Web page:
plastic science

Material science — plastics

Canadian industry and researchers were exploiting the properties of plastics well before Dustin Hoffman's character had his plastics epiphany in the The Graduate. In 1946, the Canadian National Research Council (NRC) produced the world's first moulded-plastic furniture prototype - three years before Charles Eames' more famous designs were revealed to the world (1).

1946 plastic chair designed by James Donahue

All plastics are polymers: poly from the Greek polus, meaning many, and mer from the Greek meros, meaning parts; therefore, polymer means many parts. The basic building block of the typical long-chain polymer is called a monomer (mono is the Greek word for one).

Plastics with two-dimensional molecular structures are termed thermoplastics and can be heat softened and recycled. Two thermoplastics commonly used in the furniture industry are polypropylene (Robin Day's polychair) and eco-questionable PVC (polyvinyl chloride), used for panel edging and foils.

Plastics with three-dimensional internal structures, termed themosets, will not resoften with heat once formed. Polymers in this category play a largely supportive role in furniture manufacturing - polyurethane (adhesives and upholstery foam), phenolics (adhesives) and polyester (finishes, fabrics). Polymers can also be combined with each other (similar to alloys in metals) or with other materials such as glass fibre - Eero Saarinen's tulip chair is a classic example.

Plastics are much less environmentally friendly than wood (a natural polymer). Their monomers are often toxic; plastics production consumes high levels of energy; most polymers are currently derived from non-renewable oil; and thermosets are difficult to recycle. With the exception of PVC and some thermosets, most of these problems can be minimized with containment technology, stringent eco-labelling/recycling and research into bio-alternatives for monomer production. Designers and manufacturers should think carefully before using polymers and only for applications where the positive properties outweigh the negative. For example, the light weight and high strength of plastics can get the job done with far less material.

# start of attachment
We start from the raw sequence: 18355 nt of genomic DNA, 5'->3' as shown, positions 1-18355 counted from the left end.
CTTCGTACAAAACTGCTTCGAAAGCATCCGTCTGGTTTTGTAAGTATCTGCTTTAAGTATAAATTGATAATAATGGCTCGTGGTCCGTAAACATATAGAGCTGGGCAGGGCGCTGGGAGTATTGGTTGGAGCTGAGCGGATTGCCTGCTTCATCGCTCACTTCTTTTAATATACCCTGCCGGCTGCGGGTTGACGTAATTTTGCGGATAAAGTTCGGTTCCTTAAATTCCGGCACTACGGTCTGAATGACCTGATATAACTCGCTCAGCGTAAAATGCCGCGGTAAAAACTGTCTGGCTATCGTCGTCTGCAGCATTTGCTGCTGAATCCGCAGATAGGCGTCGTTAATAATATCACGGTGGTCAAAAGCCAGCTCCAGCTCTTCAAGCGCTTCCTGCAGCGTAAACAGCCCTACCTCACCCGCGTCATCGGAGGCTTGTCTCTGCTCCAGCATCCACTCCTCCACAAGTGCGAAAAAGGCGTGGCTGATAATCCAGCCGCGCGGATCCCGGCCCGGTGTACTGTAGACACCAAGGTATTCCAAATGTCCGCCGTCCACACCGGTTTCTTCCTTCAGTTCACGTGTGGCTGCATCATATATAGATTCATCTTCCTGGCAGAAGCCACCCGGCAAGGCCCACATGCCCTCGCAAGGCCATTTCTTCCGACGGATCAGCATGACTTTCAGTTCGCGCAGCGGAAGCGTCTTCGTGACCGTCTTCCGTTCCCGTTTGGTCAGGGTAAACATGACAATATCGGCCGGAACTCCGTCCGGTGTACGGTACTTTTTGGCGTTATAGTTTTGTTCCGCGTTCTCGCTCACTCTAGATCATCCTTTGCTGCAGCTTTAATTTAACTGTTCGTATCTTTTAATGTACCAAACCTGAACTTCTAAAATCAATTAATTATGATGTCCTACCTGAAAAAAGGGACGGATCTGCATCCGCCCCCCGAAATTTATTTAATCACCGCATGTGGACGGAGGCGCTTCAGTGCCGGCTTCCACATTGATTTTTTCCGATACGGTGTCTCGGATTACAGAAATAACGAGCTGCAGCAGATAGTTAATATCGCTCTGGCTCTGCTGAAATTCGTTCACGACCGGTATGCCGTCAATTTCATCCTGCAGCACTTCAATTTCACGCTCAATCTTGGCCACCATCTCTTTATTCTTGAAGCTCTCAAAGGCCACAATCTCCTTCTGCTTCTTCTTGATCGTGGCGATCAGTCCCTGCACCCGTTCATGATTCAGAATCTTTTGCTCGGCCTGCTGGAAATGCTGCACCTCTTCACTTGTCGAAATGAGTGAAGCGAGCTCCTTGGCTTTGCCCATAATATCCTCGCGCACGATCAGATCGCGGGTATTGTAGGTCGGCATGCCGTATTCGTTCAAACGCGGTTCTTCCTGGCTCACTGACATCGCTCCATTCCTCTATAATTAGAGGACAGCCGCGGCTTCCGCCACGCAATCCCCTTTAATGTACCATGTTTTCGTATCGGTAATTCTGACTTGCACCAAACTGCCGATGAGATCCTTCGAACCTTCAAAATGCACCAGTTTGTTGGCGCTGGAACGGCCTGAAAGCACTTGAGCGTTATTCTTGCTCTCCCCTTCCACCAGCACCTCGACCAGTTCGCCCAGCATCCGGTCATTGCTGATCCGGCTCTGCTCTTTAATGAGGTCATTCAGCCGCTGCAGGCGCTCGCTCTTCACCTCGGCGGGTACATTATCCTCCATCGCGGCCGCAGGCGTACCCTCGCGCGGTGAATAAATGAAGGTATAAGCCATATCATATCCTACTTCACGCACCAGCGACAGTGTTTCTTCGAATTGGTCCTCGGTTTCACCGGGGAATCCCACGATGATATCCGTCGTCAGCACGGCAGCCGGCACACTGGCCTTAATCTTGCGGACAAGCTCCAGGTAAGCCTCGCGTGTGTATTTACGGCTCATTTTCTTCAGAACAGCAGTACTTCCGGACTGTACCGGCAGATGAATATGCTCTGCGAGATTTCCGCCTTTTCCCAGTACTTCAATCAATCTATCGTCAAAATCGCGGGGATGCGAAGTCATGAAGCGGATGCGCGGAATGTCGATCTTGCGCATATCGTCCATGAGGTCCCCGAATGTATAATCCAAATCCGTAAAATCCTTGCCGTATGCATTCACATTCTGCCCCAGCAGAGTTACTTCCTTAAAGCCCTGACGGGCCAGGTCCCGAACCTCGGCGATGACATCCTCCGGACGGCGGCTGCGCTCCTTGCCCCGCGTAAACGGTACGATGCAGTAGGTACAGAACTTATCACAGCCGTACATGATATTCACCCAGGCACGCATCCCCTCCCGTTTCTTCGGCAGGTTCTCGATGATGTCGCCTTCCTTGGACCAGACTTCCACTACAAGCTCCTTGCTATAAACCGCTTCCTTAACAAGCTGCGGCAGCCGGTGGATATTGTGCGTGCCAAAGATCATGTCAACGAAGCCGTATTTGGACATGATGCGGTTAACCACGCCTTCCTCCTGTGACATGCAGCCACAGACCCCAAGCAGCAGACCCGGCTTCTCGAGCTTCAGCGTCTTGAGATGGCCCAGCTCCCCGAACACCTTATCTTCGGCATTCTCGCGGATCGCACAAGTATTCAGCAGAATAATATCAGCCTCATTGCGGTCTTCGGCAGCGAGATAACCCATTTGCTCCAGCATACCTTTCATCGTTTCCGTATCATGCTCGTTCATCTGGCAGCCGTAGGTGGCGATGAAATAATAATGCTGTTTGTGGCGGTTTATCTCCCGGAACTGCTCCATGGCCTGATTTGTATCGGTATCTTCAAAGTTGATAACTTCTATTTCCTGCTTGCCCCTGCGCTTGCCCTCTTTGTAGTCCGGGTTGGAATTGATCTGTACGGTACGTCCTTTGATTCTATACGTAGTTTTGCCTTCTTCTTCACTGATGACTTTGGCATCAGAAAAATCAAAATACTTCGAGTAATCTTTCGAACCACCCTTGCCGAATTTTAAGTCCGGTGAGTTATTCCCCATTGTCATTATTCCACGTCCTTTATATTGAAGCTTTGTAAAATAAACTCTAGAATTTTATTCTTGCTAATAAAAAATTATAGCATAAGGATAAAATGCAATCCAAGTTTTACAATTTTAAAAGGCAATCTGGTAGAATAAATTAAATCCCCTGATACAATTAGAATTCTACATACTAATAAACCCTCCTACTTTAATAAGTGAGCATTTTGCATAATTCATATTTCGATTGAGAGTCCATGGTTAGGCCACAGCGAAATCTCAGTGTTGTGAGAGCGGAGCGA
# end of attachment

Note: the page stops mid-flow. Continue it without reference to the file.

To some extent these issues are not a problem for SMEs as they lack the finances needed to install thermoplastic injection-moulding equipment to produce large-scale plastic furniture. Where thermoplastics can play an important role is in the fabrication of small components from sheet stock. Compared to plastic, a bracket fabricated from steel is less expensive but heavier and prone to oxidation; aluminum is lighter but more expensive and an energy-consuming glutton. And wood, no matter how eco-friendly, cannot offer the transparency of plastics. (see plastic fabrication)

Examples of plastics available in sheet form that can be worked with common woodworking tools or manipulated with low-cost heating devices are acrylonitile butadiene styrene (ABS), polycarbonate (PC), glycol-modified polyethylene teraphylate (PETG), polylypropylene (PP) and polymethyl methacrylate (PMMA). The following chart compares Young's modulus (stiffness) and production energy of the five thermoplastics; MDF was included to show the difference between wood/plastic panels.

Chart: Young's modulus v production energy

(1) Modern Furniture in Canada 1920 to 1970, by Virginia Wright.
(2) Production energy is the energy required to make 1 kg of manufactured materials from its feedstock. Figures shown are primarily for moulding grades of thermoplastic. When using sheet materials always refer to the manufacturer's specifications. Chart data courtesy of Ansys/Granta Design.

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